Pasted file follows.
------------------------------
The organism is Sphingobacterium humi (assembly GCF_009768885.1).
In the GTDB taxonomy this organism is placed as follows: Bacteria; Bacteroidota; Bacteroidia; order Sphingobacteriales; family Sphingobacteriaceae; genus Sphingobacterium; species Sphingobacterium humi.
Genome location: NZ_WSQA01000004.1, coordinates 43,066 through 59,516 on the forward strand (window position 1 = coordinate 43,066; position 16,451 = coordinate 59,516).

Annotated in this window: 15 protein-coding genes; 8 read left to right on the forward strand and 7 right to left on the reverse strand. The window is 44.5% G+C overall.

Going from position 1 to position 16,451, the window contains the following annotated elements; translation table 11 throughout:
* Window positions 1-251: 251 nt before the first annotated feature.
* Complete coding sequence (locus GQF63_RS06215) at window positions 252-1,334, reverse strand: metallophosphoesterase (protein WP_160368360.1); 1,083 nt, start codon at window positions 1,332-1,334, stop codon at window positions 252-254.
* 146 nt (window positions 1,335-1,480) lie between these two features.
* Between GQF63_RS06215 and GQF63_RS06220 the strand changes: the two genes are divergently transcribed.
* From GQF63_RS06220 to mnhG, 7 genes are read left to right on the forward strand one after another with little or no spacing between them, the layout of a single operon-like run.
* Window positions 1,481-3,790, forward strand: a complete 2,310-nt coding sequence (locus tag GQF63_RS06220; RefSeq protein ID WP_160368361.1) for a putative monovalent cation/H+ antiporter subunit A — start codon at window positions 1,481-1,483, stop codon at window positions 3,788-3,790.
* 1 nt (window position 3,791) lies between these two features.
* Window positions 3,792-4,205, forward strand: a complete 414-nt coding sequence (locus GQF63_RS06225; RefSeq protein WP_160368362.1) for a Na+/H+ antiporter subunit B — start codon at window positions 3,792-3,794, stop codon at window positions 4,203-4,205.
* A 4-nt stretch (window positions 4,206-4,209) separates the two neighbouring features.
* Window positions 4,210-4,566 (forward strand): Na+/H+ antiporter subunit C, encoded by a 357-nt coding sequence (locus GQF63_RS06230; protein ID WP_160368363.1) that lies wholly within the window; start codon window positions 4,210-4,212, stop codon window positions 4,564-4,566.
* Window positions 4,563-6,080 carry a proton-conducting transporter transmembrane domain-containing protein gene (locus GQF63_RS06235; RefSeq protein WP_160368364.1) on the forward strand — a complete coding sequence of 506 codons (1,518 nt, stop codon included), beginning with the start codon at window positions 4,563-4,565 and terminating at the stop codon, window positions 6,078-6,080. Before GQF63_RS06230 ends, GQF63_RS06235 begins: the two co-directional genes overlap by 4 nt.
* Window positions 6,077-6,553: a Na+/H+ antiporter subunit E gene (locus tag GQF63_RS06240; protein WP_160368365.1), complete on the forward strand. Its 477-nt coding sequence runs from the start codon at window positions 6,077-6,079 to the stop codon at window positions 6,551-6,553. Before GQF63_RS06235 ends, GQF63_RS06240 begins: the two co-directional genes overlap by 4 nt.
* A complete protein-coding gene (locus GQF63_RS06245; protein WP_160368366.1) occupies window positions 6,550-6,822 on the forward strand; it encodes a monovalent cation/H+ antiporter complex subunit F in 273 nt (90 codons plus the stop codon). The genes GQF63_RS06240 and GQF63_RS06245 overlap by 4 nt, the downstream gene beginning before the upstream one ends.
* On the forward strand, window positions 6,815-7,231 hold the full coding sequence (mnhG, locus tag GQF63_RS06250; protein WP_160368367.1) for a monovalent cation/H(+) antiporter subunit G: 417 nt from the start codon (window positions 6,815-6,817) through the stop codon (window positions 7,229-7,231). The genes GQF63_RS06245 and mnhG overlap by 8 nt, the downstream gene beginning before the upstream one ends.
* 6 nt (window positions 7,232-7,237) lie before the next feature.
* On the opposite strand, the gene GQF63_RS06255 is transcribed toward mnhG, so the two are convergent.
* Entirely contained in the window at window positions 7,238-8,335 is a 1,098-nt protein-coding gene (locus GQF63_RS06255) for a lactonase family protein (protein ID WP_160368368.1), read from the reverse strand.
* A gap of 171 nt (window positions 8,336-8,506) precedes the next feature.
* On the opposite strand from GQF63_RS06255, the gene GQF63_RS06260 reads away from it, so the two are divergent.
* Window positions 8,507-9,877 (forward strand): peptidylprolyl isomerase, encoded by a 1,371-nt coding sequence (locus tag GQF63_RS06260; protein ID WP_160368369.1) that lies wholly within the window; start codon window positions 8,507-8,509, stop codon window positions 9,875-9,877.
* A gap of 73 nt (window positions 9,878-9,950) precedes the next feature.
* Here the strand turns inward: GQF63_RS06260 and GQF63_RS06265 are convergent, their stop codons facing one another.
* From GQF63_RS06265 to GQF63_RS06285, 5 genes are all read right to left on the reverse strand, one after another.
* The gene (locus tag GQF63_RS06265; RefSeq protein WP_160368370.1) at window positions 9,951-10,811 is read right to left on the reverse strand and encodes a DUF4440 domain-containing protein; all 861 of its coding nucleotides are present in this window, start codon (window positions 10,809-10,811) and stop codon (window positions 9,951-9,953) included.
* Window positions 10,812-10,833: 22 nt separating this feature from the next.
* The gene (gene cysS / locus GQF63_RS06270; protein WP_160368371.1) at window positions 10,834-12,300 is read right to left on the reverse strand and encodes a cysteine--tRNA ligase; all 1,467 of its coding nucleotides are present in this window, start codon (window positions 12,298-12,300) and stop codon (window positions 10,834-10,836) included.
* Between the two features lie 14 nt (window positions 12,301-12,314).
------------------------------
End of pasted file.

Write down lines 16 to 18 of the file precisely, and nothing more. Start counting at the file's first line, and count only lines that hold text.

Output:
* Window positions 4,563-6,080 carry a proton-conducting transporter transmembrane domain-containing protein gene (locus GQF63_RS06235; RefSeq protein WP_160368364.1) on the forward strand — a complete coding sequence of 506 codons (1,518 nt, stop codon included), beginning with the start codon at window positions 4,563-4,565 and terminating at the stop codon, window positions 6,078-6,080. Before GQF63_RS06230 ends, GQF63_RS06235 begins: the two co-directional genes overlap by 4 nt.
* Window positions 6,077-6,553: a Na+/H+ antiporter subunit E gene (locus tag GQF63_RS06240; protein WP_160368365.1), complete on the forward strand. Its 477-nt coding sequence runs from the start codon at window positions 6,077-6,079 to the stop codon at window positions 6,551-6,553. Before GQF63_RS06235 ends, GQF63_RS06240 begins: the two co-directional genes overlap by 4 nt.
* A complete protein-coding gene (locus GQF63_RS06245; protein WP_160368366.1) occupies window positions 6,550-6,822 on the forward strand; it encodes a monovalent cation/H+ antiporter complex subunit F in 273 nt (90 codons plus the stop codon). The genes GQF63_RS06240 and GQF63_RS06245 overlap by 4 nt, the downstream gene beginning before the upstream one ends.